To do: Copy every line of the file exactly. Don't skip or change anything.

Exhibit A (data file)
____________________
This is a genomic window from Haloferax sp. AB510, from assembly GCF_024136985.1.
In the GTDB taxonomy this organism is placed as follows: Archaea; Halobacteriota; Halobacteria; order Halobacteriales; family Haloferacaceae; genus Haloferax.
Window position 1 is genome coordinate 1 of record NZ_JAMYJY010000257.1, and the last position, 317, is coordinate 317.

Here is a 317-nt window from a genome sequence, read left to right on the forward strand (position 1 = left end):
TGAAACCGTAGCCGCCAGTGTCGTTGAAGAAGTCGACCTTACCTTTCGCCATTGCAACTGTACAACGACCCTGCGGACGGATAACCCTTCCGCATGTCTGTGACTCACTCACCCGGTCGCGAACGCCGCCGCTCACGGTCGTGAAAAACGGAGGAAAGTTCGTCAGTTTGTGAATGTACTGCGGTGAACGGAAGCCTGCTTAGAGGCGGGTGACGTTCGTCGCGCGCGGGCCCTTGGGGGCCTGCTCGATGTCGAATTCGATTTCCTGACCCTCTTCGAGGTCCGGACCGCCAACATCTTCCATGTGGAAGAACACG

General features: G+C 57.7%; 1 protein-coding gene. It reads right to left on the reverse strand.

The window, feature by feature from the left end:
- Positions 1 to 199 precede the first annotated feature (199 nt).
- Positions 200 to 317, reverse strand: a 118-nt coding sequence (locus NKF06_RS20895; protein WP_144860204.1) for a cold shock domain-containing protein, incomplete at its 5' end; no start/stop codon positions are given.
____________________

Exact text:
This is a genomic window from Haloferax sp. AB510, from assembly GCF_024136985.1.
In the GTDB taxonomy this organism is placed as follows: Archaea; Halobacteriota; Halobacteria; order Halobacteriales; family Haloferacaceae; genus Haloferax.
Window position 1 is genome coordinate 1 of record NZ_JAMYJY010000257.1, and the last position, 317, is coordinate 317.

Here is a 317-nt window from a genome sequence, read left to right on the forward strand (position 1 = left end):
TGAAACCGTAGCCGCCAGTGTCGTTGAAGAAGTCGACCTTACCTTTCGCCATTGCAACTGTACAACGACCCTGCGGACGGATAACCCTTCCGCATGTCTGTGACTCACTCACCCGGTCGCGAACGCCGCCGCTCACGGTCGTGAAAAACGGAGGAAAGTTCGTCAGTTTGTGAATGTACTGCGGTGAACGGAAGCCTGCTTAGAGGCGGGTGACGTTCGTCGCGCGCGGGCCCTTGGGGGCCTGCTCGATGTCGAATTCGATTTCCTGACCCTCTTCGAGGTCCGGACCGCCAACATCTTCCATGTGGAAGAACACG

General features: G+C 57.7%; 1 protein-coding gene. It reads right to left on the reverse strand.

The window, feature by feature from the left end:
- Positions 1 to 199 precede the first annotated feature (199 nt).
- Positions 200 to 317, reverse strand: a 118-nt coding sequence (locus NKF06_RS20895; protein WP_144860204.1) for a cold shock domain-containing protein, incomplete at its 5' end; no start/stop codon positions are given.